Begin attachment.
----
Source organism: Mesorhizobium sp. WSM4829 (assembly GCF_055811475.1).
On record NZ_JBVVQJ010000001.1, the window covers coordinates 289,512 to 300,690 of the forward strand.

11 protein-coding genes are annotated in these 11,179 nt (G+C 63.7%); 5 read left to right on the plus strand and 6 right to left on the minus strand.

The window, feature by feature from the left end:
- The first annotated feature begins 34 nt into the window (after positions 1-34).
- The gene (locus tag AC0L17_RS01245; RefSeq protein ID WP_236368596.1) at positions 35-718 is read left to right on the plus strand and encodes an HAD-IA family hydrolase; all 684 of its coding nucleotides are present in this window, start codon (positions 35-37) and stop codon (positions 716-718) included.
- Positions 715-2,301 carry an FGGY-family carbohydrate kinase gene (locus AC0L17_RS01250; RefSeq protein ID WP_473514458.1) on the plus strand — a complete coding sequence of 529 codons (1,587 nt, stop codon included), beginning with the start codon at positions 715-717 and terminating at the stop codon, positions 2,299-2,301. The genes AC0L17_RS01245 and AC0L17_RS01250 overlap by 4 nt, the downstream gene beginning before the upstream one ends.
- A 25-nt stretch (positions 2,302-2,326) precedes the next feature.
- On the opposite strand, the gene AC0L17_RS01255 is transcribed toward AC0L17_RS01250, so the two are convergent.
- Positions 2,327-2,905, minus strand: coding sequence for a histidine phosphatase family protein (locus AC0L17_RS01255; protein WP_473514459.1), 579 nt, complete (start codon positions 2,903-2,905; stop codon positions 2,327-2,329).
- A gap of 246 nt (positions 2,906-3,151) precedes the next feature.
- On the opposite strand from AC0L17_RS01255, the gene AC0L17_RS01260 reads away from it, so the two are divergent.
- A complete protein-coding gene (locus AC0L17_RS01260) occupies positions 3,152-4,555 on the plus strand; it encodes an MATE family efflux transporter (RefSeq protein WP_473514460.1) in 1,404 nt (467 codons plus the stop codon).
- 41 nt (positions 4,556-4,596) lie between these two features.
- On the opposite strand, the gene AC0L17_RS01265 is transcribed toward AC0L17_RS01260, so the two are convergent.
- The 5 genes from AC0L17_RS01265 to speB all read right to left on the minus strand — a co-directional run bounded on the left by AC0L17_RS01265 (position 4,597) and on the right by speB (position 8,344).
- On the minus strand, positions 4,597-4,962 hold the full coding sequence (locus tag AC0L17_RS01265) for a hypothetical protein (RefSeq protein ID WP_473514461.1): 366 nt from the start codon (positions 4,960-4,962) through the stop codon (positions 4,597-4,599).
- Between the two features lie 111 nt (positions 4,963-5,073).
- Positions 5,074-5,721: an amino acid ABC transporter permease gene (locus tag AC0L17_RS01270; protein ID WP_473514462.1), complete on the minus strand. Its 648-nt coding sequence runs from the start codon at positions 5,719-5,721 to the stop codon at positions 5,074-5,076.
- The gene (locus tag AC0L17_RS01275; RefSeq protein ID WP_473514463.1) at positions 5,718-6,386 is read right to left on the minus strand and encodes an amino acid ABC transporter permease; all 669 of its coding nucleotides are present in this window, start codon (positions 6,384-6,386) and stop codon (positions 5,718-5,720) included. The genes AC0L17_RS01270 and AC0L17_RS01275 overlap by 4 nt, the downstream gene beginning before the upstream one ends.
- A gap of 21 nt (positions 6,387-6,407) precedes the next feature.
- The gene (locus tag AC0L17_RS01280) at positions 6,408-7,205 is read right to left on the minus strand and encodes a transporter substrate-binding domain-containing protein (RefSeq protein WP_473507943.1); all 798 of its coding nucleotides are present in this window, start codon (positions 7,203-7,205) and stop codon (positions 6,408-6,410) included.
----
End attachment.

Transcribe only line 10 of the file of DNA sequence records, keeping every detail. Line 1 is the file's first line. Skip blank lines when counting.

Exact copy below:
- Positions 2,327-2,905, minus strand: coding sequence for a histidine phosphatase family protein (locus AC0L17_RS01255; protein WP_473514459.1), 579 nt, complete (start codon positions 2,903-2,905; stop codon positions 2,327-2,329).